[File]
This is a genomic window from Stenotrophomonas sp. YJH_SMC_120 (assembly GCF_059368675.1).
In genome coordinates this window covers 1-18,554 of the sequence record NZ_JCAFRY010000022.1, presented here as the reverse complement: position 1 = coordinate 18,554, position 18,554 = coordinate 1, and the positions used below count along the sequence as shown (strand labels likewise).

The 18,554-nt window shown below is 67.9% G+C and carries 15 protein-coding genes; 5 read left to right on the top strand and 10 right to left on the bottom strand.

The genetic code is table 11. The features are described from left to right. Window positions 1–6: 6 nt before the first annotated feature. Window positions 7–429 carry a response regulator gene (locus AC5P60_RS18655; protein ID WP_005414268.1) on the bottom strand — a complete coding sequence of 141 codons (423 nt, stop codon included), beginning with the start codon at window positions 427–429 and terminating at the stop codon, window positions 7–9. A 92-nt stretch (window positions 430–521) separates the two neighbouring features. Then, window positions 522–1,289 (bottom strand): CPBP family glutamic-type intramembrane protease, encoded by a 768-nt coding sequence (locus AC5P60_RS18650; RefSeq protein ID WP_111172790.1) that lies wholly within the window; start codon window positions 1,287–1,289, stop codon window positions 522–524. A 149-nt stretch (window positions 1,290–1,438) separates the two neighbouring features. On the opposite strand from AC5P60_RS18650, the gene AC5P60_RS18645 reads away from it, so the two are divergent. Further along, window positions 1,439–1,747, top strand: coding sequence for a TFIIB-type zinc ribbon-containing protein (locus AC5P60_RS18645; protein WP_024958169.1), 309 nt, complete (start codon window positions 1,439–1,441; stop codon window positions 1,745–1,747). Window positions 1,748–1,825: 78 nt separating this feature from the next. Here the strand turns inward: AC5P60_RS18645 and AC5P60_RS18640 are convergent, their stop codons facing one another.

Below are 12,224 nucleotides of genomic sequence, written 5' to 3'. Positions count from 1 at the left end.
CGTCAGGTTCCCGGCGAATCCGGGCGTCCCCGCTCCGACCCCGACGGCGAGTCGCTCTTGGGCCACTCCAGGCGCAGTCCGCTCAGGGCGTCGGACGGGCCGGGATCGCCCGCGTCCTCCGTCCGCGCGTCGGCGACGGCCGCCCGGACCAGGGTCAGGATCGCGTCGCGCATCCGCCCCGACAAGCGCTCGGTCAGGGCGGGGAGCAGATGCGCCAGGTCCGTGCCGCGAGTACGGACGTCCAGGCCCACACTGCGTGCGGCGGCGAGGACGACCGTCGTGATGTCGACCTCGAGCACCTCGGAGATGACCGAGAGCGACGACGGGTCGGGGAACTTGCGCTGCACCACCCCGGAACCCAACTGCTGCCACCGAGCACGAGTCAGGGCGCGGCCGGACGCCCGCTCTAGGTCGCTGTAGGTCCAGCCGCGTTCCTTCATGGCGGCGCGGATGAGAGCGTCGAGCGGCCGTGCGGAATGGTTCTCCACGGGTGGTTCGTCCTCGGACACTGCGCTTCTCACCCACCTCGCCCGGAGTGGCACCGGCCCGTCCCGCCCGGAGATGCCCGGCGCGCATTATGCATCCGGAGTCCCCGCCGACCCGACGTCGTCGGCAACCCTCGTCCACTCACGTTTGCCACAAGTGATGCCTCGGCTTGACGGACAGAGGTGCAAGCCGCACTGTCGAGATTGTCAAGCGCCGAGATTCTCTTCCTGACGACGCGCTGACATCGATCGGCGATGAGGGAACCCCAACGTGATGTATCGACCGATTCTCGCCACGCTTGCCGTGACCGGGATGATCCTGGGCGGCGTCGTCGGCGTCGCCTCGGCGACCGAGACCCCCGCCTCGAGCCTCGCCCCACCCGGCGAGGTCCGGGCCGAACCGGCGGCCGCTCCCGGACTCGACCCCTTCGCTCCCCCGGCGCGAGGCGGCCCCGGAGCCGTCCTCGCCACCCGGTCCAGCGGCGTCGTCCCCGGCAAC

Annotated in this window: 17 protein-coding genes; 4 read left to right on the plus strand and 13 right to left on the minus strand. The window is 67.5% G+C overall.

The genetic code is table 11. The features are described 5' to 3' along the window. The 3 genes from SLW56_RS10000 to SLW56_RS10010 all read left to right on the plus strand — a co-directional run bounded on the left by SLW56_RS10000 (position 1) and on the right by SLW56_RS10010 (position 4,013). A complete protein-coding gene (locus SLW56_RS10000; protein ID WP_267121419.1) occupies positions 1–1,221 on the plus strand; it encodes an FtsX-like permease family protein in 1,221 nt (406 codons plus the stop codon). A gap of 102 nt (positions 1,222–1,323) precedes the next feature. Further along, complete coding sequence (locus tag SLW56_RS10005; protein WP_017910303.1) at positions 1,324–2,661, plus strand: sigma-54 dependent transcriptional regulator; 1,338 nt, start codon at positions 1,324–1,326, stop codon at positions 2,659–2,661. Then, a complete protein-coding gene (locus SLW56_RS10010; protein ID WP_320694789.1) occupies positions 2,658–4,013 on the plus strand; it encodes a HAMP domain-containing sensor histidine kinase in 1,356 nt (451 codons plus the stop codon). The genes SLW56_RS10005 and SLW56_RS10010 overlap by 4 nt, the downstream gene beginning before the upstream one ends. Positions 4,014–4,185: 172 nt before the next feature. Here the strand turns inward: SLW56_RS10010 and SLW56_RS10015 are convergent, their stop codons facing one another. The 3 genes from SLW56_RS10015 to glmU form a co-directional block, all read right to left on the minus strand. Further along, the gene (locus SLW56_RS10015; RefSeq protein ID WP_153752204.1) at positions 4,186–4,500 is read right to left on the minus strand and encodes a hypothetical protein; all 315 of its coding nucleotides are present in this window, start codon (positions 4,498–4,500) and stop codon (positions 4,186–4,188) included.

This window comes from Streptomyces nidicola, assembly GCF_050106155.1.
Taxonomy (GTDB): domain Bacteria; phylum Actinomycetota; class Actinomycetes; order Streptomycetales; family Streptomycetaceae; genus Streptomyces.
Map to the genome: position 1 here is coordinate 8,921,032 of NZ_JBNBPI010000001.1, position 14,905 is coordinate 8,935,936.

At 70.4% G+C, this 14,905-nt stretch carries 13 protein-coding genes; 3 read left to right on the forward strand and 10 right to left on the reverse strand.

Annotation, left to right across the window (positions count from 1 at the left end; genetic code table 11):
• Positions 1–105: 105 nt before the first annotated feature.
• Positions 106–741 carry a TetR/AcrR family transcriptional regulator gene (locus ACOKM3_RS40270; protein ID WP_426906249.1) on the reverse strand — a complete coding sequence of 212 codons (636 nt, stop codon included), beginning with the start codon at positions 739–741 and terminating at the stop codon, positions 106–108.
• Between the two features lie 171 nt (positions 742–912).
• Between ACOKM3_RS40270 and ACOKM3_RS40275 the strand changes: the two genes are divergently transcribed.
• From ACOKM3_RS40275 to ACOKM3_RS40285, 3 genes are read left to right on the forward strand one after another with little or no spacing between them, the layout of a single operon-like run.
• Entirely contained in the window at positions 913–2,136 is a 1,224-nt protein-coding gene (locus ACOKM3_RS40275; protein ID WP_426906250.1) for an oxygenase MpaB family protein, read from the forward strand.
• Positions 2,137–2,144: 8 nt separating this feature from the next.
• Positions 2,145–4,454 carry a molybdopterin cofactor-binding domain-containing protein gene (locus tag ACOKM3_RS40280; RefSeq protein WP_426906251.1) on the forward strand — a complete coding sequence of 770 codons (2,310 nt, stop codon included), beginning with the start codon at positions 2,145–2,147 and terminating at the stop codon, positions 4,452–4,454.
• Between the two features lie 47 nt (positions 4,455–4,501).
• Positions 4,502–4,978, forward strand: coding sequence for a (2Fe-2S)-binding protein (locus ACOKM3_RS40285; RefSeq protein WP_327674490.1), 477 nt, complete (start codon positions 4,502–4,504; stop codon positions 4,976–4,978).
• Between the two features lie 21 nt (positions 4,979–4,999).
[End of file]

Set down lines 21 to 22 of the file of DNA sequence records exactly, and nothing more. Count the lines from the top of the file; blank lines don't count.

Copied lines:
• Positions 2,145–4,454 carry a molybdopterin cofactor-binding domain-containing protein gene (locus tag ACOKM3_RS40280; RefSeq protein WP_426906251.1) on the forward strand — a complete coding sequence of 770 codons (2,310 nt, stop codon included), beginning with the start codon at positions 2,145–2,147 and terminating at the stop codon, positions 4,452–4,454.
• Between the two features lie 47 nt (positions 4,455–4,501).